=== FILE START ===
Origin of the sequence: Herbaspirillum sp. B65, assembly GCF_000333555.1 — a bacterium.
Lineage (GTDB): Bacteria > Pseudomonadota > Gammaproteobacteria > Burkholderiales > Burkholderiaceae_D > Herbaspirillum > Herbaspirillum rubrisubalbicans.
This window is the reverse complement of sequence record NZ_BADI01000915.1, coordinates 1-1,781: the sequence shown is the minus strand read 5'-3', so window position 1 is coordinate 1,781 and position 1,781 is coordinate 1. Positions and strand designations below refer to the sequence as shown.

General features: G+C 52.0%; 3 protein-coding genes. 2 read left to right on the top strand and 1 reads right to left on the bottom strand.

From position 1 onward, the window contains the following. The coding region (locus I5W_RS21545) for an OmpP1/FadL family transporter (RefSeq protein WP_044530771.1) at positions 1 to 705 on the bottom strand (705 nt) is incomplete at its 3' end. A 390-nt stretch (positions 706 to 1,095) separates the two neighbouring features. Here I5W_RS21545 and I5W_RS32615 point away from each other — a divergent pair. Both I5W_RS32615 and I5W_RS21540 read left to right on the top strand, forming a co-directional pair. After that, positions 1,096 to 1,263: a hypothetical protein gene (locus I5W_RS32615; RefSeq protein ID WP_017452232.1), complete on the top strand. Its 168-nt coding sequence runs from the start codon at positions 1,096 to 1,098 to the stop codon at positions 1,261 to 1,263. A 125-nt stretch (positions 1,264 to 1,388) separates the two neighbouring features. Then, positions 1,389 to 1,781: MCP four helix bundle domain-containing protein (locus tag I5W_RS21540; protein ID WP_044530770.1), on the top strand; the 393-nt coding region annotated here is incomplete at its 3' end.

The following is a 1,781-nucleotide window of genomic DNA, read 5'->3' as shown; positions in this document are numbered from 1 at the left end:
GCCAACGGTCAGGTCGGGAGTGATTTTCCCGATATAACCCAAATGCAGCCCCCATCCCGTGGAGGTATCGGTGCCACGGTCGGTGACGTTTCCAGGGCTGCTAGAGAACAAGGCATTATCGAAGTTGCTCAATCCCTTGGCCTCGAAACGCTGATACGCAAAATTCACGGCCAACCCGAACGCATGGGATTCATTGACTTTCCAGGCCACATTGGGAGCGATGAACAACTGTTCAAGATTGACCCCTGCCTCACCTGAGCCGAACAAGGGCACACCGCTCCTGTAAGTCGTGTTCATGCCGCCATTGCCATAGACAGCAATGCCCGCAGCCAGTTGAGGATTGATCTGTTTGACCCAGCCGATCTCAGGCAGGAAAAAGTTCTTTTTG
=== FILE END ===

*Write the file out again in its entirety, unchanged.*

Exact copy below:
Origin of the sequence: Herbaspirillum sp. B65, assembly GCF_000333555.1 — a bacterium.
Lineage (GTDB): Bacteria > Pseudomonadota > Gammaproteobacteria > Burkholderiales > Burkholderiaceae_D > Herbaspirillum > Herbaspirillum rubrisubalbicans.
This window is the reverse complement of sequence record NZ_BADI01000915.1, coordinates 1-1,781: the sequence shown is the minus strand read 5'-3', so window position 1 is coordinate 1,781 and position 1,781 is coordinate 1. Positions and strand designations below refer to the sequence as shown.

General features: G+C 52.0%; 3 protein-coding genes. 2 read left to right on the top strand and 1 reads right to left on the bottom strand.

From position 1 onward, the window contains the following. The coding region (locus I5W_RS21545) for an OmpP1/FadL family transporter (RefSeq protein WP_044530771.1) at positions 1 to 705 on the bottom strand (705 nt) is incomplete at its 3' end. A 390-nt stretch (positions 706 to 1,095) separates the two neighbouring features. Here I5W_RS21545 and I5W_RS32615 point away from each other — a divergent pair. Both I5W_RS32615 and I5W_RS21540 read left to right on the top strand, forming a co-directional pair. After that, positions 1,096 to 1,263: a hypothetical protein gene (locus I5W_RS32615; RefSeq protein ID WP_017452232.1), complete on the top strand. Its 168-nt coding sequence runs from the start codon at positions 1,096 to 1,098 to the stop codon at positions 1,261 to 1,263. A 125-nt stretch (positions 1,264 to 1,388) separates the two neighbouring features. Then, positions 1,389 to 1,781: MCP four helix bundle domain-containing protein (locus tag I5W_RS21540; protein ID WP_044530770.1), on the top strand; the 393-nt coding region annotated here is incomplete at its 3' end.

The following is a 1,781-nucleotide window of genomic DNA, read 5'->3' as shown; positions in this document are numbered from 1 at the left end:
GCCAACGGTCAGGTCGGGAGTGATTTTCCCGATATAACCCAAATGCAGCCCCCATCCCGTGGAGGTATCGGTGCCACGGTCGGTGACGTTTCCAGGGCTGCTAGAGAACAAGGCATTATCGAAGTTGCTCAATCCCTTGGCCTCGAAACGCTGATACGCAAAATTCACGGCCAACCCGAACGCATGGGATTCATTGACTTTCCAGGCCACATTGGGAGCGATGAACAACTGTTCAAGATTGACCCCTGCCTCACCTGAGCCGAACAAGGGCACACCGCTCCTGTAAGTCGTGTTCATGCCGCCATTGCCATAGACAGCAATGCCCGCAGCCAGTTGAGGATTGATCTGTTTGACCCAGCCGATCTCAGGCAGGAAAAAGTTCTTTTTG